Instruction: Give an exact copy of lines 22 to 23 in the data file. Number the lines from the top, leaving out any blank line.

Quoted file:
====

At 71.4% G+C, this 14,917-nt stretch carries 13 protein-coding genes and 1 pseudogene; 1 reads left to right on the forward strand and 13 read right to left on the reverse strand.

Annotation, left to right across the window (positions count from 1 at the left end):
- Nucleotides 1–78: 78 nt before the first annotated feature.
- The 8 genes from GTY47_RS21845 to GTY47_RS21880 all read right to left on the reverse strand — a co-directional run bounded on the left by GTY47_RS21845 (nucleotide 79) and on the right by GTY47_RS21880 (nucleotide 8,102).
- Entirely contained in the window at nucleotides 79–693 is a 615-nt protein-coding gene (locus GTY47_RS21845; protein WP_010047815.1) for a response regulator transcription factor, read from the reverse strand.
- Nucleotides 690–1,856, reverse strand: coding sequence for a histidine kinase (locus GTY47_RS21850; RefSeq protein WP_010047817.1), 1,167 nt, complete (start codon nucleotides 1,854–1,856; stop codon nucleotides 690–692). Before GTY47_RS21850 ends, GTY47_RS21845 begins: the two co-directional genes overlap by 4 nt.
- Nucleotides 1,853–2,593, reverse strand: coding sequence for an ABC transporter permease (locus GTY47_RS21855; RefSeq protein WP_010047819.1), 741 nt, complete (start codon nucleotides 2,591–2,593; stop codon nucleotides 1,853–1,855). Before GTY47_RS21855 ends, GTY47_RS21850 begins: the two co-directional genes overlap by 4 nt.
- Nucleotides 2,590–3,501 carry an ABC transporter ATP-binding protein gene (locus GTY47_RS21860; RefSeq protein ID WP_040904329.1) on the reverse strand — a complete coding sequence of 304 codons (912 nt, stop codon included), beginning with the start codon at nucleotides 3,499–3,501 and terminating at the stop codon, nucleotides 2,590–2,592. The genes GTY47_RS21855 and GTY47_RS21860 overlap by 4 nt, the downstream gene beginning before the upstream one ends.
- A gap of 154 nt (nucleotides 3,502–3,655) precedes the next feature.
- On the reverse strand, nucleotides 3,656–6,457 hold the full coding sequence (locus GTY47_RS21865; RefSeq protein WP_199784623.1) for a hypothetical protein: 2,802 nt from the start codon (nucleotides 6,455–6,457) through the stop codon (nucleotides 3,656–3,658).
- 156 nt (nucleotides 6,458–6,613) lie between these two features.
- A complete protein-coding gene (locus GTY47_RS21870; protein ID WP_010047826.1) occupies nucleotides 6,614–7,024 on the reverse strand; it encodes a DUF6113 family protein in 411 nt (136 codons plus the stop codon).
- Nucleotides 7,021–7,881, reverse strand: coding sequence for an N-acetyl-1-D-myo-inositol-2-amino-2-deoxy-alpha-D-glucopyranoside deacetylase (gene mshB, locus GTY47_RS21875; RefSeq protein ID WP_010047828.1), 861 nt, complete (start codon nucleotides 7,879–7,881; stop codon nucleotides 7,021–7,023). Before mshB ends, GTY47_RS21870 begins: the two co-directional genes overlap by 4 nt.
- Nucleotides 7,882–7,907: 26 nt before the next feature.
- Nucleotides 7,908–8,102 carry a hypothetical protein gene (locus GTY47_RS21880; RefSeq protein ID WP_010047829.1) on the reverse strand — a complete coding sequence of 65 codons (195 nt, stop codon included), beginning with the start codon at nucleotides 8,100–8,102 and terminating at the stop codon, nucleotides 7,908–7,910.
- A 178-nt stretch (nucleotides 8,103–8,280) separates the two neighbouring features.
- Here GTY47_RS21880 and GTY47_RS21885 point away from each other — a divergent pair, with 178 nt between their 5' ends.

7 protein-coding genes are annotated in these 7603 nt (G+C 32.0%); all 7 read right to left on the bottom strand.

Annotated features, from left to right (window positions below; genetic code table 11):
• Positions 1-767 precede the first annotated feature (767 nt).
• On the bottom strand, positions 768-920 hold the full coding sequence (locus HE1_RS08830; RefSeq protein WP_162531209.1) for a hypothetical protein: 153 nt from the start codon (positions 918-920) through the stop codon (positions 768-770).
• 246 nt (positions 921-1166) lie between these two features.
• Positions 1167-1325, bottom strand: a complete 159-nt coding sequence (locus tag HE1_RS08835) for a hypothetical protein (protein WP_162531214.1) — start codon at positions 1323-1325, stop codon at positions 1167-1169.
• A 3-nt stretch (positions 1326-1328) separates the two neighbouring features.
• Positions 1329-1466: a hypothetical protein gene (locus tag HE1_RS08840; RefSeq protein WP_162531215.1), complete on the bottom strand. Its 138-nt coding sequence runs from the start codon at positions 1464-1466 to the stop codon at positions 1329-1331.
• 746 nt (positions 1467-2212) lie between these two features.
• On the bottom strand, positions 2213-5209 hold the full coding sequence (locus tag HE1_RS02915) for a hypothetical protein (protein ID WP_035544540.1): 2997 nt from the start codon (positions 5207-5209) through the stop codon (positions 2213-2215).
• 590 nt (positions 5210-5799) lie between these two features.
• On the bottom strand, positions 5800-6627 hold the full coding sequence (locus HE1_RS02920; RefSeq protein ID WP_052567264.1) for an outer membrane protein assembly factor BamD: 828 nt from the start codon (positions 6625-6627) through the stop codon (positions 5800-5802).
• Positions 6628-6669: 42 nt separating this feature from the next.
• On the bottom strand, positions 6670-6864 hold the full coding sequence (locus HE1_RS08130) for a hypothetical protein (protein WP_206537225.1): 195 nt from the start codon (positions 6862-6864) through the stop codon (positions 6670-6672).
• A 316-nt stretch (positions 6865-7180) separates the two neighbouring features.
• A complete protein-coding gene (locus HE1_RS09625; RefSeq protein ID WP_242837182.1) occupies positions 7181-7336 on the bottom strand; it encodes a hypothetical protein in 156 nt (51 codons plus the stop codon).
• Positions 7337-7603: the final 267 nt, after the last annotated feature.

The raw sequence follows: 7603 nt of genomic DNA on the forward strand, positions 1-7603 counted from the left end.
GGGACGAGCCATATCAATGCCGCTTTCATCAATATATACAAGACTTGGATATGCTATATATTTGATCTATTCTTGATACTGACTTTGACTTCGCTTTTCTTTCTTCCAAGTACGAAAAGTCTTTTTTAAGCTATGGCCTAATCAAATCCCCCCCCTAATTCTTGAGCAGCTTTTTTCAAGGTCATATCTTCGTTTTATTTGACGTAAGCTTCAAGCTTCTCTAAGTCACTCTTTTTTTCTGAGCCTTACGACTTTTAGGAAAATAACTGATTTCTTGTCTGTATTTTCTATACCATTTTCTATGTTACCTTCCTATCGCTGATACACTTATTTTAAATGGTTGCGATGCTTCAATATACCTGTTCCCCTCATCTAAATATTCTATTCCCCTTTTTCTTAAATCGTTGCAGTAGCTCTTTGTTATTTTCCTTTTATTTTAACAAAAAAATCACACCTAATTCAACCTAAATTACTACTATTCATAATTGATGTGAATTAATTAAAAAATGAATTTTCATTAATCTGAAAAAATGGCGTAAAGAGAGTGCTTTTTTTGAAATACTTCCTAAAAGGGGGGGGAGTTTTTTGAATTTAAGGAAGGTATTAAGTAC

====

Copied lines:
• 246 nt (positions 921-1166) lie between these two features.
• Positions 1167-1325, bottom strand: a complete 159-nt coding sequence (locus tag HE1_RS08835) for a hypothetical protein (protein WP_162531214.1) — start codon at positions 1323-1325, stop codon at positions 1167-1169.